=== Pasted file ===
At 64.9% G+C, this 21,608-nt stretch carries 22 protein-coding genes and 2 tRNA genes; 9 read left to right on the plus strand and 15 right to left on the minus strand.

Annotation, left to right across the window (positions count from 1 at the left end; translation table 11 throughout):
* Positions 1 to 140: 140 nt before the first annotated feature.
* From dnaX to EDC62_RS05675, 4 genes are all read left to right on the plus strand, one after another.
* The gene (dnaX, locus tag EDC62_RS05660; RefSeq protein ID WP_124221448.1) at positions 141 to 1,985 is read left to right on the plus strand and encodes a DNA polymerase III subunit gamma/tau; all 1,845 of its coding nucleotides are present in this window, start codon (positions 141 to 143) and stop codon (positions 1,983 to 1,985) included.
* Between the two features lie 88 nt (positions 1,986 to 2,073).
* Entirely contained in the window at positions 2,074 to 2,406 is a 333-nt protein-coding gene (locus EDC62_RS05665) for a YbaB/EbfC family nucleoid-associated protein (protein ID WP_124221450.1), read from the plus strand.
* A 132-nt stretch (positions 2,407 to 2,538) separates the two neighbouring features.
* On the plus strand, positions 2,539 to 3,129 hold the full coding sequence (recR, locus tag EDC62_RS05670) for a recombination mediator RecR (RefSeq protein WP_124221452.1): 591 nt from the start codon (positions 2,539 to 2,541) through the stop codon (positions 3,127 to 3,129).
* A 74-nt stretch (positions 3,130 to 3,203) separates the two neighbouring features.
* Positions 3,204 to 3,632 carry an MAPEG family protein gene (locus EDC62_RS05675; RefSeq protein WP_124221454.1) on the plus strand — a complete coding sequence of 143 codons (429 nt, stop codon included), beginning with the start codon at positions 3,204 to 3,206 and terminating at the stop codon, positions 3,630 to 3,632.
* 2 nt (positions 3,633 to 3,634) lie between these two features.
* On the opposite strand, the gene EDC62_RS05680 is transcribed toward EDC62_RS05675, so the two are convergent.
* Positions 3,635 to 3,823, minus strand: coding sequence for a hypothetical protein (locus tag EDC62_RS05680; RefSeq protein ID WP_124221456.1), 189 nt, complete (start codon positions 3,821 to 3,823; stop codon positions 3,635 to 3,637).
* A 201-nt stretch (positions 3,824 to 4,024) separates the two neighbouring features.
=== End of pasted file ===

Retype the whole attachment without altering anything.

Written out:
At 64.9% G+C, this 21,608-nt stretch carries 22 protein-coding genes and 2 tRNA genes; 9 read left to right on the plus strand and 15 right to left on the minus strand.

Annotation, left to right across the window (positions count from 1 at the left end; translation table 11 throughout):
* Positions 1 to 140: 140 nt before the first annotated feature.
* From dnaX to EDC62_RS05675, 4 genes are all read left to right on the plus strand, one after another.
* The gene (dnaX, locus tag EDC62_RS05660; RefSeq protein ID WP_124221448.1) at positions 141 to 1,985 is read left to right on the plus strand and encodes a DNA polymerase III subunit gamma/tau; all 1,845 of its coding nucleotides are present in this window, start codon (positions 141 to 143) and stop codon (positions 1,983 to 1,985) included.
* Between the two features lie 88 nt (positions 1,986 to 2,073).
* Entirely contained in the window at positions 2,074 to 2,406 is a 333-nt protein-coding gene (locus EDC62_RS05665) for a YbaB/EbfC family nucleoid-associated protein (protein ID WP_124221450.1), read from the plus strand.
* A 132-nt stretch (positions 2,407 to 2,538) separates the two neighbouring features.
* On the plus strand, positions 2,539 to 3,129 hold the full coding sequence (recR, locus tag EDC62_RS05670) for a recombination mediator RecR (RefSeq protein WP_124221452.1): 591 nt from the start codon (positions 2,539 to 2,541) through the stop codon (positions 3,127 to 3,129).
* A 74-nt stretch (positions 3,130 to 3,203) separates the two neighbouring features.
* Positions 3,204 to 3,632 carry an MAPEG family protein gene (locus EDC62_RS05675; RefSeq protein WP_124221454.1) on the plus strand — a complete coding sequence of 143 codons (429 nt, stop codon included), beginning with the start codon at positions 3,204 to 3,206 and terminating at the stop codon, positions 3,630 to 3,632.
* 2 nt (positions 3,633 to 3,634) lie between these two features.
* On the opposite strand, the gene EDC62_RS05680 is transcribed toward EDC62_RS05675, so the two are convergent.
* Positions 3,635 to 3,823, minus strand: coding sequence for a hypothetical protein (locus tag EDC62_RS05680; RefSeq protein ID WP_124221456.1), 189 nt, complete (start codon positions 3,821 to 3,823; stop codon positions 3,635 to 3,637).
* A 201-nt stretch (positions 3,824 to 4,024) separates the two neighbouring features.